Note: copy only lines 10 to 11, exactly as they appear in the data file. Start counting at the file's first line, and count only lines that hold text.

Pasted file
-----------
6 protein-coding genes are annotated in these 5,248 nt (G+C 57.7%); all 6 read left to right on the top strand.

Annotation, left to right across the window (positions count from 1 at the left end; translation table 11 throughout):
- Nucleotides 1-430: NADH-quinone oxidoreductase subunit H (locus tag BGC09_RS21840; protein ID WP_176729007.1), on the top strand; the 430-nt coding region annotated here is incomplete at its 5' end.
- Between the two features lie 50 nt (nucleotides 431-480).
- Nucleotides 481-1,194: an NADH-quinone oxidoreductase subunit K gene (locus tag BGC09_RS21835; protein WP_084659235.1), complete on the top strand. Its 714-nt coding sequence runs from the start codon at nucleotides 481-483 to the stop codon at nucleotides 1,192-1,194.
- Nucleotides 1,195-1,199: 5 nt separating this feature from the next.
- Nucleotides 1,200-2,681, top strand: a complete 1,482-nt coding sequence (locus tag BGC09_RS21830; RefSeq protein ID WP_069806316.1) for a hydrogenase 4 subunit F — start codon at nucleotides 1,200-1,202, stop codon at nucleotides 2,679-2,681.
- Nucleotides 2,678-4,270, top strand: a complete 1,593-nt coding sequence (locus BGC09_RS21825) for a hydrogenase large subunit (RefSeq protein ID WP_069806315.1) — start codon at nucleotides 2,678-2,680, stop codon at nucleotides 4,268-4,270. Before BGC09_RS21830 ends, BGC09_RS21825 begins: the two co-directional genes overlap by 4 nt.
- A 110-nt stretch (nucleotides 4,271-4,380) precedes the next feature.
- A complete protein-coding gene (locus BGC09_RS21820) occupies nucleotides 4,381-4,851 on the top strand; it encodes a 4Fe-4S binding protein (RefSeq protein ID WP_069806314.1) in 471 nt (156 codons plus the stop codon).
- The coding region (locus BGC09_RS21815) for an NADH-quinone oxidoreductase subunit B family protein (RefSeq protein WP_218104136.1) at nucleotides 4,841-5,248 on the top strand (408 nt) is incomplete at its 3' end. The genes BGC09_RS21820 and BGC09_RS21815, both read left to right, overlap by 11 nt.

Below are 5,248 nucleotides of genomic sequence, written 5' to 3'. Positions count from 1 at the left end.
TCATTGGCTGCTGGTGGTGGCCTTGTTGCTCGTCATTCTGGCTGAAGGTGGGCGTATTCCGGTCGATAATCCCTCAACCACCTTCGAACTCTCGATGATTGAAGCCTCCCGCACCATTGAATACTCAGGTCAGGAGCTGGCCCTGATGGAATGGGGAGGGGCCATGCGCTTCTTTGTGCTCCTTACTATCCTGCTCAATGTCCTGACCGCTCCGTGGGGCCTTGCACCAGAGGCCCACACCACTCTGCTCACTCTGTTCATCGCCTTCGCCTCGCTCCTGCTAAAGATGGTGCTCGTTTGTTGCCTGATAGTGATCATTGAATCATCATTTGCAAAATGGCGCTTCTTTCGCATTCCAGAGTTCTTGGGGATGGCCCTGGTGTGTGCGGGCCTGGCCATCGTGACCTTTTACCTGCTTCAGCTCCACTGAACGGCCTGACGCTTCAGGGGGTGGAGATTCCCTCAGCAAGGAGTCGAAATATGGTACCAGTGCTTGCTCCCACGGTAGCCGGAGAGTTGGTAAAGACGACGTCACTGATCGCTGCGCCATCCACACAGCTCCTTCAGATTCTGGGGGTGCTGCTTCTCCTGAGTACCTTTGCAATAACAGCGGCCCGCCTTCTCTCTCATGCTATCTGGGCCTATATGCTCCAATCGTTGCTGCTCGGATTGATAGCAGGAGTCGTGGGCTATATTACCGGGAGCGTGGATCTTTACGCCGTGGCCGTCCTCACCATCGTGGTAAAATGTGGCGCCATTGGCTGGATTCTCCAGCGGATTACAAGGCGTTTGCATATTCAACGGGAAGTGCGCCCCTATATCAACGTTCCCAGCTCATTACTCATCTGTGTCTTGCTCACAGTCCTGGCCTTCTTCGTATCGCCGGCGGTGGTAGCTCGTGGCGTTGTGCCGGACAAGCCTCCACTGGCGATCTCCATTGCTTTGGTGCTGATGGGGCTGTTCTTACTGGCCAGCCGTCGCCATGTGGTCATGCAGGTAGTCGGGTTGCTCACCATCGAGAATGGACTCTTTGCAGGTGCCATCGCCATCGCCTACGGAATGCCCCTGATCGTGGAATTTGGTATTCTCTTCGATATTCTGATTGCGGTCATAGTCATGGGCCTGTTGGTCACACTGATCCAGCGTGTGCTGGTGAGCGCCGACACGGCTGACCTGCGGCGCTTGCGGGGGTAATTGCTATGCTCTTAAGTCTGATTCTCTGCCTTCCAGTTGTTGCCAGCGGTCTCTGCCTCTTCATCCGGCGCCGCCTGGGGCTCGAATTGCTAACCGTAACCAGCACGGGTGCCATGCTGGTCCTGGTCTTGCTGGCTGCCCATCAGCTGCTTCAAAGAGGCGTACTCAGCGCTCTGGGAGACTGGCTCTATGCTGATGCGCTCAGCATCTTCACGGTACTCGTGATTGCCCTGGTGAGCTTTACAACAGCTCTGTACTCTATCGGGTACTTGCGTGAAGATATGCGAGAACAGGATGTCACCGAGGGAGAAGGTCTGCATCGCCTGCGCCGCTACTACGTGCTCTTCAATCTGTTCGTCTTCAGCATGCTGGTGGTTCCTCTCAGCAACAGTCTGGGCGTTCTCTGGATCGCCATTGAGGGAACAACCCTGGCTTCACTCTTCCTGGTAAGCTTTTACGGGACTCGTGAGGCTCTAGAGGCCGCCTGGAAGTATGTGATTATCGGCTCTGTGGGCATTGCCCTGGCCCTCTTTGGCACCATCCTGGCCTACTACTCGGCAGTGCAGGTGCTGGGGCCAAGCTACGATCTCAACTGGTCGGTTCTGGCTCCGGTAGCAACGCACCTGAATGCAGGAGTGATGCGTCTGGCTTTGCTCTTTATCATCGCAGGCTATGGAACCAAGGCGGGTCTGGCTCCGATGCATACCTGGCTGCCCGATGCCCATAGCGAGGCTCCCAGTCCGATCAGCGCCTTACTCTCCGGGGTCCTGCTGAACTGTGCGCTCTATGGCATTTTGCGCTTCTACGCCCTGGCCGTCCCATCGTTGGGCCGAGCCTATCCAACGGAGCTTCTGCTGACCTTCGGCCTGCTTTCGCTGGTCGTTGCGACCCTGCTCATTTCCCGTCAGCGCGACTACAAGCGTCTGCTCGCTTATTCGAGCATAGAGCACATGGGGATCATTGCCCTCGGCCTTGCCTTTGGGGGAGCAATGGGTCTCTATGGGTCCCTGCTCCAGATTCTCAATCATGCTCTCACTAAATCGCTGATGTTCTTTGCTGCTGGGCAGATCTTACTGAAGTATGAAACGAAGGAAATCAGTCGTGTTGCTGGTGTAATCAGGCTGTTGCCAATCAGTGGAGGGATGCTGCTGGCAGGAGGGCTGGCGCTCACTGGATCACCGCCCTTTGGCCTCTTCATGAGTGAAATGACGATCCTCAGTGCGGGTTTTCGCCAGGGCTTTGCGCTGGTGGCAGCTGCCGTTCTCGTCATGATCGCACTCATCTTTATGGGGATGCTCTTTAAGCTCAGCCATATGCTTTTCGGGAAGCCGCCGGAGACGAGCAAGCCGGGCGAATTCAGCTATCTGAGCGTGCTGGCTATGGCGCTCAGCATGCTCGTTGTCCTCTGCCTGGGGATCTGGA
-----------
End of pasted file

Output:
- A complete protein-coding gene (locus BGC09_RS21820) occupies nucleotides 4,381-4,851 on the top strand; it encodes a 4Fe-4S binding protein (RefSeq protein ID WP_069806314.1) in 471 nt (156 codons plus the stop codon).
- The coding region (locus BGC09_RS21815) for an NADH-quinone oxidoreductase subunit B family protein (RefSeq protein WP_218104136.1) at nucleotides 4,841-5,248 on the top strand (408 nt) is incomplete at its 3' end. The genes BGC09_RS21820 and BGC09_RS21815, both read left to right, overlap by 11 nt.